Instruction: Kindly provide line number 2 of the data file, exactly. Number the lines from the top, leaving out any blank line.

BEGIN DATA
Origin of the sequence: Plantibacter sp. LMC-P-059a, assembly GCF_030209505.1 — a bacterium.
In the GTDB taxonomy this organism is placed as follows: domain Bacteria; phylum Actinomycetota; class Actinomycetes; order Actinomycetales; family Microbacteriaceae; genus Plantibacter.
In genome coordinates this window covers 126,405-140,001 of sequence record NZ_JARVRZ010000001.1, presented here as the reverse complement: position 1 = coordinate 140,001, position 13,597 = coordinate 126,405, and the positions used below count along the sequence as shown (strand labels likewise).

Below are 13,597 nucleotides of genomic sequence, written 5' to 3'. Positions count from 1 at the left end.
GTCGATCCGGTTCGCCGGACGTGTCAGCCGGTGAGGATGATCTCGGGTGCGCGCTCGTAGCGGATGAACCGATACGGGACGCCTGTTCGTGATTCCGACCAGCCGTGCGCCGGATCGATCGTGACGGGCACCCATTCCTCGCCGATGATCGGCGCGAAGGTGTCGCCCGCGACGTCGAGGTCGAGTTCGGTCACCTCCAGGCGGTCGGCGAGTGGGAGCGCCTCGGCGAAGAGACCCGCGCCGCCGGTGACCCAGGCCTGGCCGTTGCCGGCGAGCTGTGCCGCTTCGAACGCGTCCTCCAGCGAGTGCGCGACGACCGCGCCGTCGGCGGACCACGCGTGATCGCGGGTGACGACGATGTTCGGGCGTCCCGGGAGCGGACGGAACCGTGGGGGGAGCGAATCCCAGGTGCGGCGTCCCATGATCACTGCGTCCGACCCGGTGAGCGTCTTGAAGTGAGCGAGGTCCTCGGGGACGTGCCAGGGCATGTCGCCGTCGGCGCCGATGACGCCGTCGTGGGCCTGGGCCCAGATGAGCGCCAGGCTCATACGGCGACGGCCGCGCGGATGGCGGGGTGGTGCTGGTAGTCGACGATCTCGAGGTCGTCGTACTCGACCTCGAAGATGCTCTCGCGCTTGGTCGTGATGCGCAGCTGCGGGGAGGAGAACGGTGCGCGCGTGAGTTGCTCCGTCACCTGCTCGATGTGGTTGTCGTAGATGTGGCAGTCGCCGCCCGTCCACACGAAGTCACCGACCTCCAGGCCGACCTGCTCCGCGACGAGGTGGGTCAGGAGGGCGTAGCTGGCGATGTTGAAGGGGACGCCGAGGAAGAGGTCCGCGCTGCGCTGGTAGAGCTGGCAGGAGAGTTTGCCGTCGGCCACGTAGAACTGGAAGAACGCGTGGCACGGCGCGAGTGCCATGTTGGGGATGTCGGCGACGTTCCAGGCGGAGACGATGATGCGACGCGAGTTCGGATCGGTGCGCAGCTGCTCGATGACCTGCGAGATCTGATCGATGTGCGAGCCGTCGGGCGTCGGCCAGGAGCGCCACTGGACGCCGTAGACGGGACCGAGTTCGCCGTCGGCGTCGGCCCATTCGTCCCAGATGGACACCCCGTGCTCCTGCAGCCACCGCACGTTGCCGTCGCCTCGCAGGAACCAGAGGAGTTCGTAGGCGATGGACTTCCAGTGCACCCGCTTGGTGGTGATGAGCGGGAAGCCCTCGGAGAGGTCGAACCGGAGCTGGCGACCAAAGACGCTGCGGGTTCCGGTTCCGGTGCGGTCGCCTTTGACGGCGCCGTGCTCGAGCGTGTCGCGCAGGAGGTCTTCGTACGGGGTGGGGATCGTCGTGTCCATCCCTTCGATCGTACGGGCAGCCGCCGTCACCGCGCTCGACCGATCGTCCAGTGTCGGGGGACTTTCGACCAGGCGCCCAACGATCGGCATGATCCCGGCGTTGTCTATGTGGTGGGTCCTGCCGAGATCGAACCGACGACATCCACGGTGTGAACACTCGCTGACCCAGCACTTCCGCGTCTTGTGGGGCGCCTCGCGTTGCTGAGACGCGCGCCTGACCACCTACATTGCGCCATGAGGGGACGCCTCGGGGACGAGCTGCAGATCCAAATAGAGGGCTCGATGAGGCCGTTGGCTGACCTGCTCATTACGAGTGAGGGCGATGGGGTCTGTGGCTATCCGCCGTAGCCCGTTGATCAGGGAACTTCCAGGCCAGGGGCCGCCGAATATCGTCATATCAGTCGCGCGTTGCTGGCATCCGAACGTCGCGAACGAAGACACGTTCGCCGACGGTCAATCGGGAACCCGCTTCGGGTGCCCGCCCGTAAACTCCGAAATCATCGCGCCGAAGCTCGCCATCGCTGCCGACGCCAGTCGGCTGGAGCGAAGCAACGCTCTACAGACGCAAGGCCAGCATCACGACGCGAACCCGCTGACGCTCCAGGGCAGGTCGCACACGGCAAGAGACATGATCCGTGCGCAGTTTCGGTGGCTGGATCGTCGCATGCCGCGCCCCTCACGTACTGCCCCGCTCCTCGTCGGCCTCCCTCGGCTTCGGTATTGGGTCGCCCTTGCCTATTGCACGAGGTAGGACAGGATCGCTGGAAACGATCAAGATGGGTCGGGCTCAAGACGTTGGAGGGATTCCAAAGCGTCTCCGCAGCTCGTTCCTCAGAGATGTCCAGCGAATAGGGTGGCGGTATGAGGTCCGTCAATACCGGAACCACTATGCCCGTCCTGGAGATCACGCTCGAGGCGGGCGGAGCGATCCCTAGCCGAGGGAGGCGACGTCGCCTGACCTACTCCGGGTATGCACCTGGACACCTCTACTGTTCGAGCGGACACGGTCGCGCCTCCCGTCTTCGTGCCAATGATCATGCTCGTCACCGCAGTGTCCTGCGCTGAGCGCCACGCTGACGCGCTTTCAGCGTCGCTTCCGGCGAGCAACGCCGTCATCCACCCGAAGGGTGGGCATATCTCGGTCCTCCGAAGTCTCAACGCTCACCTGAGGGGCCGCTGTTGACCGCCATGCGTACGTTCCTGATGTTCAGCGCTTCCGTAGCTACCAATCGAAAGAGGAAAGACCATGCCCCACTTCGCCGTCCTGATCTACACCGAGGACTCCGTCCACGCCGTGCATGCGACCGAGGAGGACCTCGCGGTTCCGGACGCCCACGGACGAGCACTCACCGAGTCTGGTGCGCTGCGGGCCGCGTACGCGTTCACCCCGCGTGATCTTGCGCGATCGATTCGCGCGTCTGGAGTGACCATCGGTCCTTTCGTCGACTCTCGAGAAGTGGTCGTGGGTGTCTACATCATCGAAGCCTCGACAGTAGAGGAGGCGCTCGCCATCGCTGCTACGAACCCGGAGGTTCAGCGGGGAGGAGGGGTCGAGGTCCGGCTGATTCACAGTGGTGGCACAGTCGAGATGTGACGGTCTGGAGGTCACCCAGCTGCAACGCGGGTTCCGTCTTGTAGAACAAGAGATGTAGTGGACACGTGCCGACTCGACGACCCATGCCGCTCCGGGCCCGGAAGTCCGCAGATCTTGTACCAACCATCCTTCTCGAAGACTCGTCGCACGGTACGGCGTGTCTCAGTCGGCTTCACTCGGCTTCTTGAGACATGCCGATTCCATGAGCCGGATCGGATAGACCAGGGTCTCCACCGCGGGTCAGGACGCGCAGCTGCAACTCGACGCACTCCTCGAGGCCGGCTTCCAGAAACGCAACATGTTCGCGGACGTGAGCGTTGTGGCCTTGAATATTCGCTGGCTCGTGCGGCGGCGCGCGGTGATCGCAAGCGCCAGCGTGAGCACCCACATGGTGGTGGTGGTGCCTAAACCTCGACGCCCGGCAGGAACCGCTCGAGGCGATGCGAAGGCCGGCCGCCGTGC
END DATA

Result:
In the GTDB taxonomy this organism is placed as follows: domain Bacteria; phylum Actinomycetota; class Actinomycetes; order Actinomycetales; family Microbacteriaceae; genus Plantibacter.